Ray Lewis: The Premiere Snake Oil Salesman in American Sports
One of the most intriguing questions of the NFL off-season is whether there will be further investigation into the allegations that Ray Lewis sucked Bambi's antlers. In American sports you can do just about anything--be involved in a double murder, father six illegitimate children--just so long as you don't used PEDs.
So far, Lewis, the premiere snake oil salesman in American sports, has, for the last ten or so years, been the Teflon linebacker. The pre and post-Super Bowl bullshit (deer shit?) in which Lewis was referred to as "the spiritual leader of the Ravens" is mercifully almost over, but let's not forget it all.
In the Jan. 14 issue of Sports Illustrated, S.L. Price wrote, "On the January morning after the 2000 Super Bowl [Lewis was arrested] in the killing of two men outside of an Atlanta club. The murder charges dissolved quickly, and Lewis has always maintained that he acted only as would be peace maker that night. But he pleaded guilty in one count of misdemeanor obstruction of justice, was sentenced to a year's probation, and paid a $250,000 fine to the NFL."
How neat and clean it all sounds wrapped up in those words. In fact, what's left out of that account is several witnesses overhearing Lewis tell everyone present to keep their mouths shut and that he was not going to have his NFL career ruined. Of course the charges were dropped; the witnesses all recanted their testimony. Over the years Lewis has said things like "I'm telling you, no day leaves this earth without me asking God to ease the pain of anybody who was affected by that whole ordeal," but God, apparently, has never had the moral sense to tell Lewis--and I'm betting that this is because most of Ray's conversations with the Almighty are one-way affairs--that the best way to ease the pain of the murder victims' families would be to come clean about what happened.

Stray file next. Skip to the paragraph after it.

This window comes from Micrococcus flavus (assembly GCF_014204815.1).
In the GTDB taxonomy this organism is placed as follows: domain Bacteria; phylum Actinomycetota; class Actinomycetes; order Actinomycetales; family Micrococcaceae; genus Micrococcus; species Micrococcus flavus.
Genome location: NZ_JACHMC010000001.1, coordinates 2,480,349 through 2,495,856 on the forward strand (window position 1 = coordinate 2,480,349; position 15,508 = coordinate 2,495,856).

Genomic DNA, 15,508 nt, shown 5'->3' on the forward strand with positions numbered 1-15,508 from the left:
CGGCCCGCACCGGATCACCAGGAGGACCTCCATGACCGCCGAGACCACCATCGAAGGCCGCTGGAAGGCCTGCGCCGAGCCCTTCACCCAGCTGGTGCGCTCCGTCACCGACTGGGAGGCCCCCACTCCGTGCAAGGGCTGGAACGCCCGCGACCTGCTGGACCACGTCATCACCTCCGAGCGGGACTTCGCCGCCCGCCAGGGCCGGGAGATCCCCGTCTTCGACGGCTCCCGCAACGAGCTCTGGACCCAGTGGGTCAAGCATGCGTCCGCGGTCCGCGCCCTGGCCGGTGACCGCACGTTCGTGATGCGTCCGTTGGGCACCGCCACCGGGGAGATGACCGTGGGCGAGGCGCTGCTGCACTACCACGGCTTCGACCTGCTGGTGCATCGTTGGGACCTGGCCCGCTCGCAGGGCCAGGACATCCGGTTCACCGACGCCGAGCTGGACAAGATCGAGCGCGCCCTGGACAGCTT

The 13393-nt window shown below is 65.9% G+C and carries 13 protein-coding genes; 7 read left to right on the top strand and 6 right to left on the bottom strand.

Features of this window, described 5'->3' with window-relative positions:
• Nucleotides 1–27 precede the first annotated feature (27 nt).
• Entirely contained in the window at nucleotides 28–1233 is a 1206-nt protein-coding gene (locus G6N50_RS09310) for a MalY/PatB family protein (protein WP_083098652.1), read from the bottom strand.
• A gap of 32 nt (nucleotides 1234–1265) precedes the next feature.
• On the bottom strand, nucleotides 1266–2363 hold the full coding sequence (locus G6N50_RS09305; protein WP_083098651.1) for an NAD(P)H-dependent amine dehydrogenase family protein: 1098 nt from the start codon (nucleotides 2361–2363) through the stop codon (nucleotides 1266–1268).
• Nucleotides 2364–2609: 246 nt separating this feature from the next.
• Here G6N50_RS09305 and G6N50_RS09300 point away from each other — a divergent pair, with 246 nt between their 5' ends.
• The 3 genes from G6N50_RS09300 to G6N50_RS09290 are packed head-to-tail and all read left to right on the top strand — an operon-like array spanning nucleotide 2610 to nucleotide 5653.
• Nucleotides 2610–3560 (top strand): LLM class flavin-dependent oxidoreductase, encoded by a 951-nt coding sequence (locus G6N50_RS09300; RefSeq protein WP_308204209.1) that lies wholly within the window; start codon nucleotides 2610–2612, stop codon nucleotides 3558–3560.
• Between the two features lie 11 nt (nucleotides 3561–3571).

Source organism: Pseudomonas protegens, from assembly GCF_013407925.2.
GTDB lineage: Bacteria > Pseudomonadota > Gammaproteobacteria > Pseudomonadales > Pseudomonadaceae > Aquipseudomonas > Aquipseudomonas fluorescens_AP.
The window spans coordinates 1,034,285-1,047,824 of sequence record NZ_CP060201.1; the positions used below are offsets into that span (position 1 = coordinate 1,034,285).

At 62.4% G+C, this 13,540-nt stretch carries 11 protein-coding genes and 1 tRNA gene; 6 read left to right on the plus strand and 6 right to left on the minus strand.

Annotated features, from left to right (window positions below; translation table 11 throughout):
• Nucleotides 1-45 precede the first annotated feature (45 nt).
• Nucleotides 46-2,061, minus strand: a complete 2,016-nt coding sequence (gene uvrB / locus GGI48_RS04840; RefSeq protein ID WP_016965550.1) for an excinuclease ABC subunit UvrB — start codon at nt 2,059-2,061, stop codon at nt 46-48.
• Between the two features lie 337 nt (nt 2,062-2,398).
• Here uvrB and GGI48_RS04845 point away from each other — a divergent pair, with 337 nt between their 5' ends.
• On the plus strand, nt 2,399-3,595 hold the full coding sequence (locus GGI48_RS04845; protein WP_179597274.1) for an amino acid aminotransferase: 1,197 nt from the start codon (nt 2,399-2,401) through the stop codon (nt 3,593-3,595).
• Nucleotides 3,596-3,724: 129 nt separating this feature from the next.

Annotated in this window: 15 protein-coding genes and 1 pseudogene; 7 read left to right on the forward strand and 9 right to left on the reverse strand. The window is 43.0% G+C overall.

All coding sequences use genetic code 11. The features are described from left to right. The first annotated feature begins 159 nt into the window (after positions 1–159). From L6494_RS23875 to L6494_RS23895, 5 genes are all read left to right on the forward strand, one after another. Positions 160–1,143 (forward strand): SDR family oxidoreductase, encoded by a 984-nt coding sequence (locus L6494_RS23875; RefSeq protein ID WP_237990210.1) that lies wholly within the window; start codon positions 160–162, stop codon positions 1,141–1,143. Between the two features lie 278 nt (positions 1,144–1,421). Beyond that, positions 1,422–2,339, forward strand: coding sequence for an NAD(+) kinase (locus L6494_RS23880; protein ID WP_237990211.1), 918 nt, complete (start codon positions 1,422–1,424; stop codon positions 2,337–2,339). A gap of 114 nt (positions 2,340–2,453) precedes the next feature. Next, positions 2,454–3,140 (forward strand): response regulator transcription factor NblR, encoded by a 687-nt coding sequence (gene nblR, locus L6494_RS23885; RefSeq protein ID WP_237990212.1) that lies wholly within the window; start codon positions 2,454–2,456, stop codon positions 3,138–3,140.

Perhaps God advised him that simply paying off $2 million o the families to settle civil suits released him from any other obligations. Or perhaps Ray confused the voice of God with the voice of his lawyer.
If God is listening now, please free us from future pap like this Feb. 4 post from Jeffri Chadiha on ESPN.com: "Lewis's most important contributions throughout this entire postseason had nothing to do with his ability. It had more to do with the very things hat truly made him great: his heart, his passion, his resiliency. Lewis made his teammates believe in all those qualities during a rocky season."
In other words, even through a nothing season and a Super Bowl in which he was practically vacant, Lewis's heart and passion was the source of all the Ravens' greatness. I wonder if the naiveté of sportswriters will survive the revelation that perhaps, in addition to his great heart and passion, there was some artificial substance which also "made him great?"
Stephen Colbert, at least, got it right Monday night when he quipped, Ray Lewis "now has as many Super Bowl rings as murder indictments." It's a shame that our sports press can't see this clearly.